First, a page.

Posted on October 31, 2013

Projectile motion is discussed and worked out in nearly every college physics, calculus, and dynamics class, but examples always seem to neglect or over-simplify drag. In this post we will tackle an analytic solution that models drag for a falling object.

Let’s suppose we are dropping a ball from a height \(h_0\) with a velocity \(v_0\). In a vaccuum, the only force is gravity, $mg$. Then projectile motion without drag begins with Newton’s second law $$F_{net}=mg=ma \rightarrow a=g.$$ Acceleration can then be twice integrated with respect to time, yielding $$p(t)=\frac{g}{2}t^2+v_0t+h_0.$$ Given a constant force (i.e. not dependent on time or velocity) this is a simple integration with respect to time and the math is rather elementary. We can make it much more challenging by inserting an additional force term, drag, which is dependent on velocity: $$F=mg-D =ma \rightarrow a=g-D/m.$$ Many approximations for drag can be applied, but the most accurate model is $$D=1/2 \rho v^2\cdot c_d\cdot A.$$ Here \(c_d\) is coefficient of drag (dimensionless), A is the cross-sectional area, and \(\rho\) is the density of the medium the object is falling (e.g. air is $1.225 ~ \mathrm{kg}/\mathrm{m}^3$). Let’s jump into the math. $$a=g-D/m=g-\frac{\rho\cdot c_d\cdot A}{2m}v^2.$$ Now let \(a=dv/dt\) and for simplicity let \(k^2=\frac{\rho\cdot c_d\cdot A}{2mg}\). Coincidentally, $\frac{1}{k}$ is also the terminal velocity of a falling object. We have \begin{eqnarray} \frac{dv}{dt} &=& g-gk^2 v^2 \\ g\cdot dt &=& \frac{dv}{1-k^2 v^2}. \end{eqnarray} In its current form, this is not a simple integration. It can be evaluated with the hyperbolic arc-tangent, but to keep the equations in terms of more recognizable functions we will instead apply a partial fraction expansion $$\frac{dv}{1-k^2 v^2}=\frac{1}{2k}\left[\frac{dv}{v-1/k}-\frac{dv}{v+1/k}\right].$$

If this is confusing, you can review partial fraction expansions here

Now we can integrate \begin{eqnarray} g\cdot dt &=& \frac{1}{2k} \left[\frac{dv}{v+1/k}-\frac{dv}{v-1/k}\right]. \\ g\cdot t &=& \frac{1}{2k} \left[\ln(v+1/k)-\ln(v-1/k)\right]+C_1. \end{eqnarray}

We now have time as a function of velocity, but that isn’t very useful. Let’s see if we can solve for $v$: \begin{eqnarray} g\cdot t &=& \frac{1}{2k} \left[ \ln(v+1/k)-\ln(v-1/k) \right] +C_1 \\ g\cdot t &=& \frac{1}{2k}\cdot\ln\left[\frac{v+1/k}{v-1/k}\right]+C_1 \\ 2gk\cdot t+C_2 &=& \ln\left[\frac{v+1/k}{v-1/k}\right]\\ \end{eqnarray}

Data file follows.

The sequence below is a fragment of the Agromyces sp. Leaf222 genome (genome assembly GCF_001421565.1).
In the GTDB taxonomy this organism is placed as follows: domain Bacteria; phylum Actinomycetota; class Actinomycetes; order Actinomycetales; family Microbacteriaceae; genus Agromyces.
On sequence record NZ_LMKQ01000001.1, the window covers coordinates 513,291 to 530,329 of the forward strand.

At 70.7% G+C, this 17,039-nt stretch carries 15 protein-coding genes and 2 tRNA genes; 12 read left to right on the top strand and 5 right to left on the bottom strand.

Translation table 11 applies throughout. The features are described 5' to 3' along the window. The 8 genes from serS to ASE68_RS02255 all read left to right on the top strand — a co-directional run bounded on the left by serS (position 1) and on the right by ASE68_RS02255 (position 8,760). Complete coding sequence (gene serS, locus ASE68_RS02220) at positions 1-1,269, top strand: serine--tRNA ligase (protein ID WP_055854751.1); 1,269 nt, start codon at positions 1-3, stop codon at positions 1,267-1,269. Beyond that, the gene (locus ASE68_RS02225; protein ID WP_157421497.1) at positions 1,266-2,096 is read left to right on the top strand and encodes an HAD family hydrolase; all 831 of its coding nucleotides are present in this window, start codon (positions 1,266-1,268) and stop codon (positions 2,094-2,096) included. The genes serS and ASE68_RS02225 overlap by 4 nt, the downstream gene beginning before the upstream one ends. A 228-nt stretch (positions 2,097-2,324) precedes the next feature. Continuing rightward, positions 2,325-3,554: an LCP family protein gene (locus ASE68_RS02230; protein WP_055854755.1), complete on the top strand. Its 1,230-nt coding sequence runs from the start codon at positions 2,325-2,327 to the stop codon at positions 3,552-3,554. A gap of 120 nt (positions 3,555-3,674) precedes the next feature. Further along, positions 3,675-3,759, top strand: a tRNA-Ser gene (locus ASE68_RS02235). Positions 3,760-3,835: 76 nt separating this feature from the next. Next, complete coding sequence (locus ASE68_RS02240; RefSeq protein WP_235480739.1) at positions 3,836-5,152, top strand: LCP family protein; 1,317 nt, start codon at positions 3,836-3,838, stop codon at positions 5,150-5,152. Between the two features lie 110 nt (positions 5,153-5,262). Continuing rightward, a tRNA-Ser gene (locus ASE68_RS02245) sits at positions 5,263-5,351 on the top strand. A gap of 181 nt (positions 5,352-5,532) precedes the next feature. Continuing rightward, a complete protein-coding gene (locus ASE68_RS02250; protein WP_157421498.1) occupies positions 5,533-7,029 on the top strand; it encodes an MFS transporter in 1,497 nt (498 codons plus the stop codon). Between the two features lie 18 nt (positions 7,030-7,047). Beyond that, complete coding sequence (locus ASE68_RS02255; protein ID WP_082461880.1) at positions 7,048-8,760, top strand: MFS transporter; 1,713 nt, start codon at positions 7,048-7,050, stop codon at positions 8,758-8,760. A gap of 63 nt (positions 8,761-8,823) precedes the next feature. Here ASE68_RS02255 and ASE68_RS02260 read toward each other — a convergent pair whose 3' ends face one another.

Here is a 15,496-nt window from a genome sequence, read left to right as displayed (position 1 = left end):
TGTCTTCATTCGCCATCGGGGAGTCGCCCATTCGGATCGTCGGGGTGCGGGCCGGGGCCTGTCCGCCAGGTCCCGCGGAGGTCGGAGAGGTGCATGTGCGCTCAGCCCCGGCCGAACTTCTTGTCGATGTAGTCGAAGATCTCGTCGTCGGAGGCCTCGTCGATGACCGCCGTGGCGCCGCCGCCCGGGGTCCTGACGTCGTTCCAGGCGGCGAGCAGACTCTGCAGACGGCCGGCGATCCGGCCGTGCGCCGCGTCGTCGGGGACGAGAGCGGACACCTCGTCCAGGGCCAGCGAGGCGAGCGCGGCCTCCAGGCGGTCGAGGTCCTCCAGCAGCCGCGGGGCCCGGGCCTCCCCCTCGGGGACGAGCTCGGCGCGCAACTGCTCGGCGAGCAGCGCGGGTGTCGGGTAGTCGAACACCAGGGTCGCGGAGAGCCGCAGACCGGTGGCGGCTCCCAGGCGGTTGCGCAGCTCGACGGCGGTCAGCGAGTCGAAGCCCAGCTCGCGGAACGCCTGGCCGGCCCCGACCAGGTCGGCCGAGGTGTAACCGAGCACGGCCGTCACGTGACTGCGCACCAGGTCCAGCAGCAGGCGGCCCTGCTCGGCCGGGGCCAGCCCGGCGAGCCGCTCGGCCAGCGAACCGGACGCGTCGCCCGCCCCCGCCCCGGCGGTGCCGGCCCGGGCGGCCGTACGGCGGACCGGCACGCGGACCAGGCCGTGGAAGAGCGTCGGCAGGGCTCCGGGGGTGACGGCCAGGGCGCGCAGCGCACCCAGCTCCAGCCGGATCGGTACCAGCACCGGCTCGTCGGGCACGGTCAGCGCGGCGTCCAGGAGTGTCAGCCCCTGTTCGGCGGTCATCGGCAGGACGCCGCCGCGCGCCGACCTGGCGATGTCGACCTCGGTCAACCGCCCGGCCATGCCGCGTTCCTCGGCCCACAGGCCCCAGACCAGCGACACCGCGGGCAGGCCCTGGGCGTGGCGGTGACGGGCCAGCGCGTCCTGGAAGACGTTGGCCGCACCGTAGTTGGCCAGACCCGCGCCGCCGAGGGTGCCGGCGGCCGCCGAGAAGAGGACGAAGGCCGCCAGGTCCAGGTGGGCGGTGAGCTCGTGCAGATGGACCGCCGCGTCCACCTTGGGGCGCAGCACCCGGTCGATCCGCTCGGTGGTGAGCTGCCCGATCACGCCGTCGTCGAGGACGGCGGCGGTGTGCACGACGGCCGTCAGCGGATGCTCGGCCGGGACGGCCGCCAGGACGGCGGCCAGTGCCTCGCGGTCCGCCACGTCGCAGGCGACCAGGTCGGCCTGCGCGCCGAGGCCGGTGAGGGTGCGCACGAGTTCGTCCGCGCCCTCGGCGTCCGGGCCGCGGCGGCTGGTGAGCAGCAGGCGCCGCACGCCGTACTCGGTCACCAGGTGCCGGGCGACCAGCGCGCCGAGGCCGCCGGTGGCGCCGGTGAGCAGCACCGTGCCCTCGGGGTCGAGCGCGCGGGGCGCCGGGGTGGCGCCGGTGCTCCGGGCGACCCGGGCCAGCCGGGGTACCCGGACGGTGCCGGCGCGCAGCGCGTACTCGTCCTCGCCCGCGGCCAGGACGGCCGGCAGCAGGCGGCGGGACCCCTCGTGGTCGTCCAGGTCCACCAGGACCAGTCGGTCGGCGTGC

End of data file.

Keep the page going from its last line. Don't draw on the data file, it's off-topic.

Now we can exponentiate both sides

\begin{eqnarray} Ce^{2gk\cdot t}=\frac{v+1/k}{v-1/k}=\frac{2/k}{v-1/k}+1. \\ \end{eqnarray} Now we can solve for $v$. \begin{eqnarray} v &=& \frac{2/k}{Ce^{2gk\cdot t}-1}+1/k. \\ &=& \frac{1}{k}\left(\frac{2}{Ce^{2gk\cdot t}-1}+1\right). \\ \end{eqnarray} Now we eliminate that pesky \(C\) by applying an initial condition for velocity. We are simply dropping something so let \(v(0)=0\).

We have \begin{eqnarray} v &=& \frac{1}{k}\left(\frac{2}{Ce^{2gk\cdot 0}-1}+1 \right) \\ &=& \frac{1}{k}\left(\frac{2}{C-1}+1 \right) \rightarrow C=-1. \end{eqnarray} Therefore $$v = \frac{1}{k}\left(1-\frac{2}{e^{2gk\cdot t}+1}\right).$$ Velocity is all fine and dandy, but what we are really after is position. This requires one more integration, but fortunately it’s a little simpler: This takes a little rewriting u-substitution. We have \begin{eqnarray} \frac{dp}{dt} &=& \frac{1}{k}\left(1-\frac{2}{e^{2gk\cdot t}+1}\right) \\ &=& \frac{1}{k}\left(1-\frac{2e^{2gk\cdot t}+2}{e^{2gk\cdot t}+1}+\frac{2e^{2gk\cdot t}}{e^{2gk\cdot t}+1}\right) \\ &=& \frac{1}{k}\left(1-2+\frac{2e^{2gk\cdot t}}{e^{2gk\cdot t}+1}\right). \end{eqnarray}

Now this is in a form where we can intuitively apply $u$-substitution. We have \begin{eqnarray} p=\frac{1}{gk^2}\ln[e^{2gk\cdot t}+1]-\frac{t}{k}+C. \end{eqnarray} Now if we apply the initial condition \(h(0)=h_0\) we have \begin{eqnarray} p &=& \frac{1}{gk^2} \ln\left[e^{2gk\cdot t}+1\right]-\frac{\ln(2)}{gk^2}-\frac{t}{k}+h_0. \\ &=& \frac{1}{gk^2} \ln\left[\frac{e^{2gk\cdot t}+1}{2}\right]-\frac{t}{k}+h_0. \end{eqnarray}

Let's put this to use with a quick example. Let's say we are dropping two balls off a tower $56~\mathrm{m}$ tower. They have the same cross-sectional area $A=1/3 ~ \mathrm{m}^2$ and drag coefficient $c_d=0.5$, but have different masses of $1 ~ \mathrm{kg}$ and $5 ~ \mathrm{kg}$. We can use the above formula to find how long it takes them to hit the ground.

Clearly accounting for drag is important if the object falling is very light, very large, or is falling through a medium with a high density.